Blue whales may be the largest animals ever to have inhabited the Earth. An adult can grow to 80 feet long and weigh up to 300,000 pounds.
Despite their enormous size, very little is known about the feeding, breeding and migratory habits of these leviathans.
But an international research team hopes to change all that by placing electronic tracking devices on a variety of whales, seals, seabirds, turtles, fish and squid whose lifestyles remain a mystery to science.
This week, more than 60 marine scientists and technicians came together at Stanfords Hopkins Marine Station in Pacific Grove, Calif., to design a pilot project demonstrating the feasibility of tracking thousands of sea creatures in the northern Pacific with the use of sophisticated electronic sensors. This unprecedented effort is a major component of the Census of Marine Life a 10-year program to assess the distribution of species in the worlds oceans.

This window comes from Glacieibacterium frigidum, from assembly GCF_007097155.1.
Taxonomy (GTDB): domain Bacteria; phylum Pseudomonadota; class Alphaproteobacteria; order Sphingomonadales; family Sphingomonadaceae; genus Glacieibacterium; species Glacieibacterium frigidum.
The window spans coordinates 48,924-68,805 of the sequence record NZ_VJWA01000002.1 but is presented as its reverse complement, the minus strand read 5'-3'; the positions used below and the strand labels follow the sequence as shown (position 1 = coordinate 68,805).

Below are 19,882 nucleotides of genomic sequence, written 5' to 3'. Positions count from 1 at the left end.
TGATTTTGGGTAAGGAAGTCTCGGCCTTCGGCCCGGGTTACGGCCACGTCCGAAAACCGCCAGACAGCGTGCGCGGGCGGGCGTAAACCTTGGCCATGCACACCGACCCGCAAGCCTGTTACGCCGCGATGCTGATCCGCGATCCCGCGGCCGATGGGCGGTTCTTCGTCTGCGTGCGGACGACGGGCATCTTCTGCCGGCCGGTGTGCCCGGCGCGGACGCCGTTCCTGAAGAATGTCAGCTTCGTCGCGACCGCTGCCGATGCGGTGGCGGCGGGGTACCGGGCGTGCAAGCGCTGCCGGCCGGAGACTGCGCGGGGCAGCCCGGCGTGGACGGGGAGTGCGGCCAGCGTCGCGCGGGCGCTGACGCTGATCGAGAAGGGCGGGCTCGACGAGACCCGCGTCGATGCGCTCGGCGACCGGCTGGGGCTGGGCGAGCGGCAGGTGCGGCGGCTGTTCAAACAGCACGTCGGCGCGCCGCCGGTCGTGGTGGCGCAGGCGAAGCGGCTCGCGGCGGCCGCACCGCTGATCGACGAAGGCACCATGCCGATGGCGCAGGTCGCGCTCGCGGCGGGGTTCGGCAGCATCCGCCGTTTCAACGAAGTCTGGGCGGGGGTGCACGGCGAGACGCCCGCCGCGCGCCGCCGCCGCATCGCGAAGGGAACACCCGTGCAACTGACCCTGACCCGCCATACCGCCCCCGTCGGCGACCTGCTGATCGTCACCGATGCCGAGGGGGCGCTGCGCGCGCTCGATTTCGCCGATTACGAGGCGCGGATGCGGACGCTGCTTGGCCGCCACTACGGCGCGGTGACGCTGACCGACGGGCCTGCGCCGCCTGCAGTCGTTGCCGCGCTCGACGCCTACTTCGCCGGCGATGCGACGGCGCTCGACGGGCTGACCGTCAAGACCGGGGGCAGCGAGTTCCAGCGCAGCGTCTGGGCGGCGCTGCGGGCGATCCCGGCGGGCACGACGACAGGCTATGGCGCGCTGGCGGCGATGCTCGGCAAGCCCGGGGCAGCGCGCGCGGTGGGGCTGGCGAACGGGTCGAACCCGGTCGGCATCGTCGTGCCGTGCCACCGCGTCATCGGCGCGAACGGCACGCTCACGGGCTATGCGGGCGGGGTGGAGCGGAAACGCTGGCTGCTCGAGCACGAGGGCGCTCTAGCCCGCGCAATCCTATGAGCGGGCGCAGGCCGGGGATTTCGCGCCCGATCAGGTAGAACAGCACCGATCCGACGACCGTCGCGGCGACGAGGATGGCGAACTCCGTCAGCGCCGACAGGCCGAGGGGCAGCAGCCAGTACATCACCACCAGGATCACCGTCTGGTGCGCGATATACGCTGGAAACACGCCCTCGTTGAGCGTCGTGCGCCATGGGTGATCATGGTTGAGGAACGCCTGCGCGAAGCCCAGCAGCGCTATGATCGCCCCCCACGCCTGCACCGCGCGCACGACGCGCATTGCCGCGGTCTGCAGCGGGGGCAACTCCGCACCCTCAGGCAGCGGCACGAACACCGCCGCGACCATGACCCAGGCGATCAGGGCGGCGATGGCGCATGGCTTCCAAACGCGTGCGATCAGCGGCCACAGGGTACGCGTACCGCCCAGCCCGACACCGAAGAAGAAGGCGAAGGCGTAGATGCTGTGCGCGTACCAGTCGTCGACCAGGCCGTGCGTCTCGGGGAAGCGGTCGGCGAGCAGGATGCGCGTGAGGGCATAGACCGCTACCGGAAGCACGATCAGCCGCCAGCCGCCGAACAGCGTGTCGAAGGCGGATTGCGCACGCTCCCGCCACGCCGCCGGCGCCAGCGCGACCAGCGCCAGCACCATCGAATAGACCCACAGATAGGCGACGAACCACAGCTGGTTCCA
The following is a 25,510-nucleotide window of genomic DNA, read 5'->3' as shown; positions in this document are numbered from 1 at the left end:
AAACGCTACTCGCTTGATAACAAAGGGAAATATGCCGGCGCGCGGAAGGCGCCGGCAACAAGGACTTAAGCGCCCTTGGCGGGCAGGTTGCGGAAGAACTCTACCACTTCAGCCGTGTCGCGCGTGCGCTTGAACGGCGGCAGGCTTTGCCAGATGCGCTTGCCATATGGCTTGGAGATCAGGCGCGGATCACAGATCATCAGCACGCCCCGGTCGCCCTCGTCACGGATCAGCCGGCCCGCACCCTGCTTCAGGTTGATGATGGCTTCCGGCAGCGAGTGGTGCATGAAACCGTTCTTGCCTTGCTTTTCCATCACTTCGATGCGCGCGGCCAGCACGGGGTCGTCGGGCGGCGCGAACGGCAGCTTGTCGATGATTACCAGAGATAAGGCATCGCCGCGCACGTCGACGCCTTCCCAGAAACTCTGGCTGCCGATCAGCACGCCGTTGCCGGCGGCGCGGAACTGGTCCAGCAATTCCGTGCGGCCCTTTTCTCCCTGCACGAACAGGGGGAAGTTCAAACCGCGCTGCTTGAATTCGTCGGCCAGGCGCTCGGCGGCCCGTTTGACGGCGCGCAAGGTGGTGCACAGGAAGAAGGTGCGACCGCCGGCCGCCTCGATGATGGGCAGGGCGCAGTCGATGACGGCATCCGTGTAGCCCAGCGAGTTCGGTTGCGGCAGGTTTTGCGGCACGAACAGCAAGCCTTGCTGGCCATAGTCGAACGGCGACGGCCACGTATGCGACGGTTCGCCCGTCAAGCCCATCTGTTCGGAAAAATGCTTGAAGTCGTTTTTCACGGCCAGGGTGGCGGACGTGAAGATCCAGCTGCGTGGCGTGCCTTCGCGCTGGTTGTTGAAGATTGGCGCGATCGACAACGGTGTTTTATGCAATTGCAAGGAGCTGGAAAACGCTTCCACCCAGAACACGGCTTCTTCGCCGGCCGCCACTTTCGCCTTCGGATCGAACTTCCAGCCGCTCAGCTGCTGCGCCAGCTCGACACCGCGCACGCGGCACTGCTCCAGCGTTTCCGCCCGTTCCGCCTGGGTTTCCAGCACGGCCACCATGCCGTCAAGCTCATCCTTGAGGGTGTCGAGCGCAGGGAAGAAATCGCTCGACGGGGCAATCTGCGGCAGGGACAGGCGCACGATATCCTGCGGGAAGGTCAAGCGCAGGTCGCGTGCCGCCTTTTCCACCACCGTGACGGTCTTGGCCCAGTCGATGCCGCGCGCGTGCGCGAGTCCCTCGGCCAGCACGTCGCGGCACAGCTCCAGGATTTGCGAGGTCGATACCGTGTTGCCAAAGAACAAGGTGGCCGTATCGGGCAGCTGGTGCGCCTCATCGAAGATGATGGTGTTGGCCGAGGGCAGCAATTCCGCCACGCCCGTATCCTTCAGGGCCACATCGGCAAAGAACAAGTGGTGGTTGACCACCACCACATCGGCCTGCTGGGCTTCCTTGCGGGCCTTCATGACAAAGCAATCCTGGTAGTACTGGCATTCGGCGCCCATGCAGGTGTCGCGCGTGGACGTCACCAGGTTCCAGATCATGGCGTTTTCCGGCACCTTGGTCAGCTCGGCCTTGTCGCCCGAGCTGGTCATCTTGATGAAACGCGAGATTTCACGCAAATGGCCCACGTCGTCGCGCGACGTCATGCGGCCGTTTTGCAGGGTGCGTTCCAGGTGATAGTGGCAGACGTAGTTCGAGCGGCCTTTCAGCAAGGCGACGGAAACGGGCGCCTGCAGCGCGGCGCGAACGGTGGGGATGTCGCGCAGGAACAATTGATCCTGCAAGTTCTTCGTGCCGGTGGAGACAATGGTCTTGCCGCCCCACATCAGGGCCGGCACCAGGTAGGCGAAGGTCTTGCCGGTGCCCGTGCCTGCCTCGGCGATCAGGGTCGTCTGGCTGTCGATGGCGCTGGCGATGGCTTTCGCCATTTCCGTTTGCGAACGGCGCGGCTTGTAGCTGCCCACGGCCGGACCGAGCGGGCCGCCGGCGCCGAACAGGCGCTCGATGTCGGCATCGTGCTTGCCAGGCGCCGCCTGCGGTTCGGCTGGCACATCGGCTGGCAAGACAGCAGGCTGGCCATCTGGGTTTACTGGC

"We havent spent enough time exploring our own planet," says Barbara A. Block, the Charles and Elizabeth Prothro Professor of Marine Sciences at Hopkins.
"We dont like to tell anyone were ignorant about the oceans, but we are," adds Block, who chaired the three-day workshop at Hopkins.
One goal of the meeting was to determine which animals would be the best candidates to launch the remote census project, which is scheduled to begin in 2002.
Scientists weighed the pros and cons of putting satellite-linked tags, timed data recorders and other electronic transmitting devices on different species of birds, marine mammals and fish. Among the criteria considered were the cost of each device (they can run thousands of dollars apiece) and the amount of effort required to physically tag each critter.
Two animals with proven track records among researchers were at the top of the list: the bluefin tuna, a large fish that Block has successfully tagged and studied; and the northern elephant seal, a marine mammal that has been the
Contact: Mark Shwartz